At the corner of our country parcel, where the driveway meets the street, my husband and I found a tail. Or, I found it, and showed him, and that was how things began.
We arrived at dusk. The tail hung on the edge of the trash box, which was square and rotting and had been an aspect of the property we ignored save for its function as marker, as the first built thing to signal the place as ours. The box listed—still lists—against a power pole, and lettered down the pole’s wooden length in fuzzy, faded paint was the acronym USA. Not a reference to the country, but some code, of meaning only to the company men who serviced the lines, indicating where to cut, or what they might find if they did. We had never considered the letters, or very much the bin; we used a service for our trash, women who came and disappeared it from the corner of the garage. We paid the power bill. The lights stayed on.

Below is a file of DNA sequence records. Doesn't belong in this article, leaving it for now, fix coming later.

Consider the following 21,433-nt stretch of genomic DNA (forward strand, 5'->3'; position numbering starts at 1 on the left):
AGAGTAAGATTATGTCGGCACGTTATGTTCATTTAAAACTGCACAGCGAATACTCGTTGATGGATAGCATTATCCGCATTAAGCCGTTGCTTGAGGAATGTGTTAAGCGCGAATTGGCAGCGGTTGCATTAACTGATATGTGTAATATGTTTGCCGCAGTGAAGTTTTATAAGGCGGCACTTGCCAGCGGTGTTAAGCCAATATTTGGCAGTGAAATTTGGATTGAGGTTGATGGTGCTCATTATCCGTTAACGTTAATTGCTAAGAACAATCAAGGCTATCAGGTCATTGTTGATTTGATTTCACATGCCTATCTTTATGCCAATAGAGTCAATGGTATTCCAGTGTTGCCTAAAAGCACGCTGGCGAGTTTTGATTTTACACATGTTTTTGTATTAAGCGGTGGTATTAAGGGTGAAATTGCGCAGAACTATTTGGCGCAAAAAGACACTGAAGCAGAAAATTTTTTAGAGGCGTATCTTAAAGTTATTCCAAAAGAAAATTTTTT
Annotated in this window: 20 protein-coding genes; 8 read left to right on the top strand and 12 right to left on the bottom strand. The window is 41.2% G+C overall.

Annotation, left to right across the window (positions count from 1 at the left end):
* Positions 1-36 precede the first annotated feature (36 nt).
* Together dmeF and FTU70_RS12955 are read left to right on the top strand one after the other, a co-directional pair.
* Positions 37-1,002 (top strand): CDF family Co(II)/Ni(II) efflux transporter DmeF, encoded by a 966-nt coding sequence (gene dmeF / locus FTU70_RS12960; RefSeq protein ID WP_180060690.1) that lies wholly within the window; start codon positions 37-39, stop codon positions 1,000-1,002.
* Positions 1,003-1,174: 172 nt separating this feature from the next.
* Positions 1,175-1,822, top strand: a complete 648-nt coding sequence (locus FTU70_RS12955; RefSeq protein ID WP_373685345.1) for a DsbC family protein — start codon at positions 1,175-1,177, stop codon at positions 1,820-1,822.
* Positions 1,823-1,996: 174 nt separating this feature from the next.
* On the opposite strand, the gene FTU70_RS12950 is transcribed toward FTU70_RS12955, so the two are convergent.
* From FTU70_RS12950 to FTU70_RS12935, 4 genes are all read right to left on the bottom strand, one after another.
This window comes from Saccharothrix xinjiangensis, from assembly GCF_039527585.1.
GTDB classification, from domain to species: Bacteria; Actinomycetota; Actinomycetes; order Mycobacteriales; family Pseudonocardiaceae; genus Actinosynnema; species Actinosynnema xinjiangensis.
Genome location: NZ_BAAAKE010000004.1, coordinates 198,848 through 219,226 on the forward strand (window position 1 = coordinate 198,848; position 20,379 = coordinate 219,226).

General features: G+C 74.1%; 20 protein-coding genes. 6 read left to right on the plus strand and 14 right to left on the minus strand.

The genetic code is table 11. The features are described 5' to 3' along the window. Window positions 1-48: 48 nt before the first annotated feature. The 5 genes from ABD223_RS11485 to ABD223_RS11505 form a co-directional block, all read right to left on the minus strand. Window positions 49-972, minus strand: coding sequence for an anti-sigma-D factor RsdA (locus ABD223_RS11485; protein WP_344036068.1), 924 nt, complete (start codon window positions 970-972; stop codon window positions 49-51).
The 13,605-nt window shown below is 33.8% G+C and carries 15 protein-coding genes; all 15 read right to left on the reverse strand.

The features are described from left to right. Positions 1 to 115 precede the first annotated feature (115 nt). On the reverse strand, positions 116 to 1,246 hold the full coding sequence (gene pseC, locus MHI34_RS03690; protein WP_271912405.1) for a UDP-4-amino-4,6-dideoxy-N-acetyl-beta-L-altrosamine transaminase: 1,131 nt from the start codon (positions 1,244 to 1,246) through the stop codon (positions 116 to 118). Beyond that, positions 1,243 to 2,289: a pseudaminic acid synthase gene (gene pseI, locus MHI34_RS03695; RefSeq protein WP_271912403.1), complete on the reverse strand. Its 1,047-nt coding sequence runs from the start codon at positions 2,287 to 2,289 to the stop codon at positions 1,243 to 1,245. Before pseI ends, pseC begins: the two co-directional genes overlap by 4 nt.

But anyhow, the tail. That day as every day, the bin stood sad and a little disgusting in its dusklight silhouette, the top adorned with what from far away we thought was a flag, what on closer exam proved to be a fluttering black and white spindle of hair. The driveway beyond stretched up into the property, willows on its border obscuring the house, the length of its crumbling macadam edge crowded with abalone shells. A pretty scene, all in the budding moonlight.
We’d been many hours driving, winding the passes, my husband’s face taut and flushed from concentrating too long on that which he could not well see. He hated driving at transitional times of day, or in dappled sunlight, hated when there was no clear adjustment he could make to see the world sharply. He slowed the truck. At the passenger’s side, just beyond the glass, the soft taper of the tail’s end hung past the box lid, into the empty air. I rolled down the window. An acrid odor swelled into the cab. I reached out.